Cognitive-behavioral stress management decreases dysphoric mood and herpes simplex virus-type 2 antibody titers in symptomatic HIV-seropositive gay men

Susan K. Lutgendorf, Michael H. Antoni, Gail Ironson, Nancy Klimas, Mahendra Kumar, Kathleen Starr, Philip McCabe, Karen Cleven, Mary Ann Fletcher, Neil Schneiderman

Research output: Contribution to journalArticlepeer-review

113 Scopus citations

Abstract

This study tested the effects of a 10-week group cognitive behavioral stress management (CBSM) intervention on mood and immunologic parameters in HIV-seropositive gay men whose disease had progressed to a symptomatic stage. Men were randomized to either CBSM or a modified waiting list control group. The CBSM intervention significantly decreased self-reported dysphoria, anxiety, and total distress. Individuals who practiced relaxation more consistently had significantly greater drops in dysphoria. The intervention also decreased herpes simplex virus-Type 2 (HSV-2) immunoglobulin G antibody titers. The control group showed no significant changes in either mood or antibody titers. Individual difference analyses revealed that decreases in dysphoria significantly predicted lower HSV-2 antibody titers by the end of the 10-week period. Neither group displayed changes in HSV-Type 1 antibody titers or in CD4+ or CD8+ cell numbers.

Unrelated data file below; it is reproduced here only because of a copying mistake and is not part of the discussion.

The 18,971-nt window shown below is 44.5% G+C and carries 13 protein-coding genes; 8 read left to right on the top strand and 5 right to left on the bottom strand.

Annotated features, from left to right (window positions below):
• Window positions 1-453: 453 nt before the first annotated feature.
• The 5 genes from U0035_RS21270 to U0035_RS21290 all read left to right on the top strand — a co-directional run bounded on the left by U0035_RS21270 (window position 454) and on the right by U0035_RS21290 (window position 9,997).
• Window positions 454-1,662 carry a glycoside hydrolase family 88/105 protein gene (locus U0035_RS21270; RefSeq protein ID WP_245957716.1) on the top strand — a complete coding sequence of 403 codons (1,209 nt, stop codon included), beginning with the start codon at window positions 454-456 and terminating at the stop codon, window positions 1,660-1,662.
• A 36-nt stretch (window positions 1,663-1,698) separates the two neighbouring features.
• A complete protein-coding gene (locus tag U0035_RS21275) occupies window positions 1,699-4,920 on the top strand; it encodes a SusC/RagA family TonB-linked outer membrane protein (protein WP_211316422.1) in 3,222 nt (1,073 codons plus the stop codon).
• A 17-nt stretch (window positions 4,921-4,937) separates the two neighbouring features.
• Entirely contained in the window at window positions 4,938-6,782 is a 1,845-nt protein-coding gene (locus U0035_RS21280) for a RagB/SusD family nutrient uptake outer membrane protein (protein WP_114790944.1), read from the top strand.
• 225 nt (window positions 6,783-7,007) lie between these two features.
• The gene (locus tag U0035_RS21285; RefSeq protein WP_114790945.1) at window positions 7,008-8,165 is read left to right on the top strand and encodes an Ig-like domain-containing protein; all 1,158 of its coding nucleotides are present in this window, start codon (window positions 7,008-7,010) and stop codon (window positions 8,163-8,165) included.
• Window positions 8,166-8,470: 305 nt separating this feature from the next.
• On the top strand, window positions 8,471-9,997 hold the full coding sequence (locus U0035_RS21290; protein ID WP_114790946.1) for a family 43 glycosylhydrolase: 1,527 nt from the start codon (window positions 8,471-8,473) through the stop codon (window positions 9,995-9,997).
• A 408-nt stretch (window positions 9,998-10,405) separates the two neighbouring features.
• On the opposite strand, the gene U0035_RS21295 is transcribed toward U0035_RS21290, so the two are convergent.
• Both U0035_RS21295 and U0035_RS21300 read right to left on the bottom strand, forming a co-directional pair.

Original languageEnglish (US)
Pages (from-to)31-43
Number of pages13
JournalJournal of consulting and clinical psychology
Volume65
Issue number1
DOIs
StatePublished - Feb 1997

ASJC Scopus subject areas

  • Clinical Psychology
  • Psychiatry and Mental health

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